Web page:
Station to Station: Reflections on Manakamana
With Station to Station, recorded in 1975, David Bowie found himself in a state of transition. He was burnt out in America, riddled with drugs and paranoia, but he was also on the dawn of his return to Europe where he would cleanse and reinvent himself. His previous record was Young Americans, his appropriation of Philly soul music. His next would be Low, the start of his experimental Berlin trilogy. Station to Station falls in the middle, essentially representing the move from one side to the other, from past self to future, or as Bowie sings in the title track, “from Kether to Malkuth.”
Coincidentally, Station to Station could be an alternative title to Manakamana, the latest documentary from Stephanie Spray and Pacho Velez of Harvard’s Sensory Ethnography Lab. In this film, we take multiple rides in a cable car up and down the green Nepali hillside, to and from the Hindu temple from which the film takes its name. We move, quite literally, from station to station. Like Bowie, we spend most of our time in transition. We can even say that we are moving between Malkuth (the material world in the Kabbalistic tree of life) to Kether (the sublime “crown” of the tree of life, here represented by Manakamana itself).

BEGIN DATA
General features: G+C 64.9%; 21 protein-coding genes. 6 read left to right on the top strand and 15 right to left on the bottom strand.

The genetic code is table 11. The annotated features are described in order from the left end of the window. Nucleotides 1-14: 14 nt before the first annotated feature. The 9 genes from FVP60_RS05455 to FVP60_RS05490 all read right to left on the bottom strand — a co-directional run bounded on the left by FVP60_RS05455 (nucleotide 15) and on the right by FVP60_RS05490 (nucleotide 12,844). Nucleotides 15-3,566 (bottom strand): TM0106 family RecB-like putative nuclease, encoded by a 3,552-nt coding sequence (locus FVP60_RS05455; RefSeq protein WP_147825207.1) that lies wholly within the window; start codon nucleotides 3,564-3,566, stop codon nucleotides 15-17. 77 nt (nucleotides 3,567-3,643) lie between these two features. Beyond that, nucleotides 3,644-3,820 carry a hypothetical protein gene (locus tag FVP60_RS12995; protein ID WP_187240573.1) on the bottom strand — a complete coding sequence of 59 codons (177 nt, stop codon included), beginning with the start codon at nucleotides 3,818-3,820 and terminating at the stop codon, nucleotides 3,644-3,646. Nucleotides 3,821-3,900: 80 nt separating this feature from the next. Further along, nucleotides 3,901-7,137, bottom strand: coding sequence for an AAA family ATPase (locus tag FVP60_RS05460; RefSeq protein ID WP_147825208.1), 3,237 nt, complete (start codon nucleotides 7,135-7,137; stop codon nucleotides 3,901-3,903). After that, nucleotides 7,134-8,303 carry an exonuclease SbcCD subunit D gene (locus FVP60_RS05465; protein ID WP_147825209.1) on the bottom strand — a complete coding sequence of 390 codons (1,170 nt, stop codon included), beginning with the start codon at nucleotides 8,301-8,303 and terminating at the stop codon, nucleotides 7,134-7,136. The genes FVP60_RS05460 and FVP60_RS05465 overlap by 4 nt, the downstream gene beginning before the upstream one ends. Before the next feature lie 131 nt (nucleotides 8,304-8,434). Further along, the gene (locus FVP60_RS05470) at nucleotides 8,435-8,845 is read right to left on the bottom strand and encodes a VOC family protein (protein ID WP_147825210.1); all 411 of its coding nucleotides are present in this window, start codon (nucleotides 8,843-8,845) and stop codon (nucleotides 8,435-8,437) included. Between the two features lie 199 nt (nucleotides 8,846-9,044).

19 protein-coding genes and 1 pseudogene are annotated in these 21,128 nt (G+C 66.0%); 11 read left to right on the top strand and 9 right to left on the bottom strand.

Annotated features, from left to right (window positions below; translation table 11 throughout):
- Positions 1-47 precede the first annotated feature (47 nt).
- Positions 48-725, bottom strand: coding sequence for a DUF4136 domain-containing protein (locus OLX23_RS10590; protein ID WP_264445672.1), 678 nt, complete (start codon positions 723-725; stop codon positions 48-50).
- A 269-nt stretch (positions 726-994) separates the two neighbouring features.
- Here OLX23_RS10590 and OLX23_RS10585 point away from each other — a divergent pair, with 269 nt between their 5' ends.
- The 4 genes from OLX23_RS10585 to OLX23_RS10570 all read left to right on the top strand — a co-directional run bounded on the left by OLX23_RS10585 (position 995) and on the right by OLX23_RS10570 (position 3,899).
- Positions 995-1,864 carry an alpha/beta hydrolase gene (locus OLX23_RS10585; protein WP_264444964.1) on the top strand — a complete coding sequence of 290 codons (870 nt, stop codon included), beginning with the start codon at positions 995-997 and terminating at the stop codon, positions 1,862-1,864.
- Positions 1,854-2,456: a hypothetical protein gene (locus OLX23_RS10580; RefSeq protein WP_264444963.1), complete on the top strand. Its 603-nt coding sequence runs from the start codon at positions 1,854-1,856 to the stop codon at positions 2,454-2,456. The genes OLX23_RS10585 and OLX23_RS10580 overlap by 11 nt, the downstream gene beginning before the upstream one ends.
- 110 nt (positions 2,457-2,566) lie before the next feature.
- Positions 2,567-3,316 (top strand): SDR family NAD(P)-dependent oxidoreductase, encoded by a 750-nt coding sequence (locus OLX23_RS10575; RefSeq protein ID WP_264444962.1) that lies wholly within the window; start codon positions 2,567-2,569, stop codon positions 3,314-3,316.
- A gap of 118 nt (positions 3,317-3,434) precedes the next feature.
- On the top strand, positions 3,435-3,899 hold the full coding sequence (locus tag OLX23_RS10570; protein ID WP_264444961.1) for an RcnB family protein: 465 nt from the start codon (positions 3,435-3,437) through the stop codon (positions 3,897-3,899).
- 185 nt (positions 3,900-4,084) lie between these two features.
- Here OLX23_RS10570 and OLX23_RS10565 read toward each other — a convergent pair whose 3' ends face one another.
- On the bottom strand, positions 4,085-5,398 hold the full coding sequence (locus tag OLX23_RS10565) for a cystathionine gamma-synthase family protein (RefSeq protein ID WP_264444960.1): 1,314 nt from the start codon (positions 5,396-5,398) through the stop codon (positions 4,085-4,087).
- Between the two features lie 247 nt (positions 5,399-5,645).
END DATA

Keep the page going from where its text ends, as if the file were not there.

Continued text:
As in Leviathan, the previous film from the Sensory Ethnography Lab, we are not given any information to help us contextualize what we are seeing in Manakamana. Instead, we are thrown directly into the experience. We begin in darkness, enveloped in the noise and humming of machinery. (Bowie’s “Station to Station” also begins with synthesized noises that mimic those of a moving train.) When we emerge into light, we find ourselves on the cable car, an old man and a young boy seated across from us. Behind them, we see the colorful hillside passing below us as we rise up the mountain. This landscape is mesmerizing, and it is easy to get lost in the gentle swaying branches of the trees. But it is equally likely to get lost in the faces. On this initial ride, the old man seems stoic. He glances around occasionally, as does the young boy, but neither reveals much about what he is thinking or why the pair are visiting the temple. When we finally reach the end of the ride at the uppermost station, we do not pause to take in the view or to explore our destination. Instead, we find ourselves once again in darkness. We hear people shuffling about, muffled voices, and some bleats of frightened animals. When we emerge again into daylight, the old man and the young boy have transformed into a woman (not a literal transformation, but a cinematic one).
In total, we take eleven cable car rides. Each transition is disorienting. Once we reach the top, we logically expect the next ride to be a downward one. However, we sometimes find ourselves back at the bottom, beginning an ascent. Also, we are sometimes facing backward, watching our point of origin diminish as we move away from it. Other times, we are facing forward, watching our destination appear closer and closer as we approach it slowly.